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HM13 Session Analysis: Strategies for Promoting Clinical Reasoning to Avoid Diagnostic Errors


 

Diagnostic reasoning is an essential skill for all physicians. There are multiple tools to refine this skill in physicians and to teach diagnostic reasoning to learners.

The session “Strategies for Promoting Clinical Reasoning to Avoid Diagnostic Errors” sought to review these skills in depth. According to Mary Ottolini, MD, of Children’s National Medical Center, the fundamentals of diagnostic reasoning are 1) Co-selection, in which 2-3 hypotheses or diagnoses are actively considered, 2) looking at the “big picture”, and 3) analyzing the information.

Looking at the big picture includes using appropriate adjectives to describe the patient and the illness presentation in medical and efficient terms. A well worded “one-liner” can frame the patient well for the team and for the next steps in diagnosis. Careful problem representation promotes thoughtful case presentations.

Analyzing the information includes comparing and contrasting key findings. Discriminating features should be discussed and competing evidence should be acknowledged.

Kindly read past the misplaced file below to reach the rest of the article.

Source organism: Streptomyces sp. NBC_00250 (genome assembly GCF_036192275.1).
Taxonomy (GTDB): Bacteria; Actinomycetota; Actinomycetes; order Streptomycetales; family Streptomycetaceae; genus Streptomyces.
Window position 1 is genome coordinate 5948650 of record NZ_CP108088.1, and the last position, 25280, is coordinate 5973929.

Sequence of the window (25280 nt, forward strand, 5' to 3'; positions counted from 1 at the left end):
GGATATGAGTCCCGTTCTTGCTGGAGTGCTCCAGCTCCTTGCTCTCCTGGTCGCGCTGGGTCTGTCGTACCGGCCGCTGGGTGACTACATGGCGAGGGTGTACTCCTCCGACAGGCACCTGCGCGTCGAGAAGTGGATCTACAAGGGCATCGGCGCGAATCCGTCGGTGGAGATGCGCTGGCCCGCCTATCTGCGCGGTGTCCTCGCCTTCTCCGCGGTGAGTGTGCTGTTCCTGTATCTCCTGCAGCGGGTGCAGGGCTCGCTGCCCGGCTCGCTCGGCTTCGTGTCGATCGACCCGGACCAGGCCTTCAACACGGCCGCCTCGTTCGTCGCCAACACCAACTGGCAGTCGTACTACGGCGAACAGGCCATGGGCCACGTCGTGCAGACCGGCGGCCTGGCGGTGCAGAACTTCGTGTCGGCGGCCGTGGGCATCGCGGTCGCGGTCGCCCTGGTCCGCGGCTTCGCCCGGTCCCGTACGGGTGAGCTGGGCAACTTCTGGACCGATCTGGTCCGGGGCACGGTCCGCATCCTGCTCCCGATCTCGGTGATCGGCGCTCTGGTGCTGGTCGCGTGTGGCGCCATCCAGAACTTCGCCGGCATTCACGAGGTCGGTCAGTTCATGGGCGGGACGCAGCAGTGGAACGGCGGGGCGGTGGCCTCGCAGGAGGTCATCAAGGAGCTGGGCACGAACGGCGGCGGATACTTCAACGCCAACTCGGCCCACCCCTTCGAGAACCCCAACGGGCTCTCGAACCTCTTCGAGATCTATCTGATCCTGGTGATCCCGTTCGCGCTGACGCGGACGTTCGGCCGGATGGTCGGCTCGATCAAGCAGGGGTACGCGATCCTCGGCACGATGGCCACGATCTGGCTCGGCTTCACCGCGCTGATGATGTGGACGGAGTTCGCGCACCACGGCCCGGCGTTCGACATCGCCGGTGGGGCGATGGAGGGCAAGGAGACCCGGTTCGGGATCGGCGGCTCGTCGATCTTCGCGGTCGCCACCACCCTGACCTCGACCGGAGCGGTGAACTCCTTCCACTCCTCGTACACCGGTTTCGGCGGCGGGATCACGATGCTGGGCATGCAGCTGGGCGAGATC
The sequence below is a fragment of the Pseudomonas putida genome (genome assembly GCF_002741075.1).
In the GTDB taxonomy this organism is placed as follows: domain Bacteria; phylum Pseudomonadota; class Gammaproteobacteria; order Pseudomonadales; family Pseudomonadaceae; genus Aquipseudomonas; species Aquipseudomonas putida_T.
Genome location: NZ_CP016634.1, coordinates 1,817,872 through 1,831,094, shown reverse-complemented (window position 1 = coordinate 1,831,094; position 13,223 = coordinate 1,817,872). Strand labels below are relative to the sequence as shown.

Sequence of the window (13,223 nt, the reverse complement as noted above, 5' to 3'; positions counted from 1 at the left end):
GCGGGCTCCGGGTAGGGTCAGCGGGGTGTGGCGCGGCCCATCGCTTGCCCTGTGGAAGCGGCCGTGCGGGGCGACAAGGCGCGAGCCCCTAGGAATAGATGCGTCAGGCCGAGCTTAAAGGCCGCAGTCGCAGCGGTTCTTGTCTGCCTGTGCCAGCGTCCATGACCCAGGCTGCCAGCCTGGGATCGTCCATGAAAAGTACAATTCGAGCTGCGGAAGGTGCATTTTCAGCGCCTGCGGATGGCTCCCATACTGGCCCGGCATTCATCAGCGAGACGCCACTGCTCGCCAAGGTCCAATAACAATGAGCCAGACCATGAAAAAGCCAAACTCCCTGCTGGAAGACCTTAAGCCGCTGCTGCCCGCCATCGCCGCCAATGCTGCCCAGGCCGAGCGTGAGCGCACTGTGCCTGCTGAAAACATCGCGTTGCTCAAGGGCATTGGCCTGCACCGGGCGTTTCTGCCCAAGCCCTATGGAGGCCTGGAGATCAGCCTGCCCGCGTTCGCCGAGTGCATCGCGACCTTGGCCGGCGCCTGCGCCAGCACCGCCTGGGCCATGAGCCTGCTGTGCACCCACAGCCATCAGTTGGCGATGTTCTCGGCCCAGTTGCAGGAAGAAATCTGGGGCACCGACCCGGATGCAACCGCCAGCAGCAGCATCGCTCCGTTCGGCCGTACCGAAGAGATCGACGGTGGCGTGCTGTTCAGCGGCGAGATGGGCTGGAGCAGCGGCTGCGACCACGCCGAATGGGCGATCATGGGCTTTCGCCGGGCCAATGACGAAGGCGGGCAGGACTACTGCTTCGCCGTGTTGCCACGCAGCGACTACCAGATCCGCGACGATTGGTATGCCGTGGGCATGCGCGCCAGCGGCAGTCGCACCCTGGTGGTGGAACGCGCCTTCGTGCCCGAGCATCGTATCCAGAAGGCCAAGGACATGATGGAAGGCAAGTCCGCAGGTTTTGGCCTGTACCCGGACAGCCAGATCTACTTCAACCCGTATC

Illness scripts is a method of looking at an illness in its entirety as a diagnosis is approached. The four parts of an illness script are mechanism of disease, epidemiology, clinical presentation (signs and symptoms), and time course.

Presentations can include diagnostic reasoning. The PBEAR format consists of:

  • P- Problem Presentation
  • BE – Background Evidence
  • A- Analysis (including differential diagnoses)
  • R- Recommendations (including goals and plan)

Key Takeaways:

  • Diagnostic reasoning during case presentations is a valuable tool for patient care.
  • Three fundamentals of diagnostic reasoning are 1) Co-selection of potential diagnoses, 2) looking at the “big picture”, and 3) analyzing the information.
  • The PBEAR format (Problem Presentation, Background Evidence, Analysis , and Recommendations) can streamline presentations.
  • Illness scripts (mechanism of disease, epidemiology, clinical presentation, and time course) are a helpful approach in diagnosis.

Dr. Hale is a pediatric hospitalist at the Floating Hospital for Children at Tufts Medical Center in Boston

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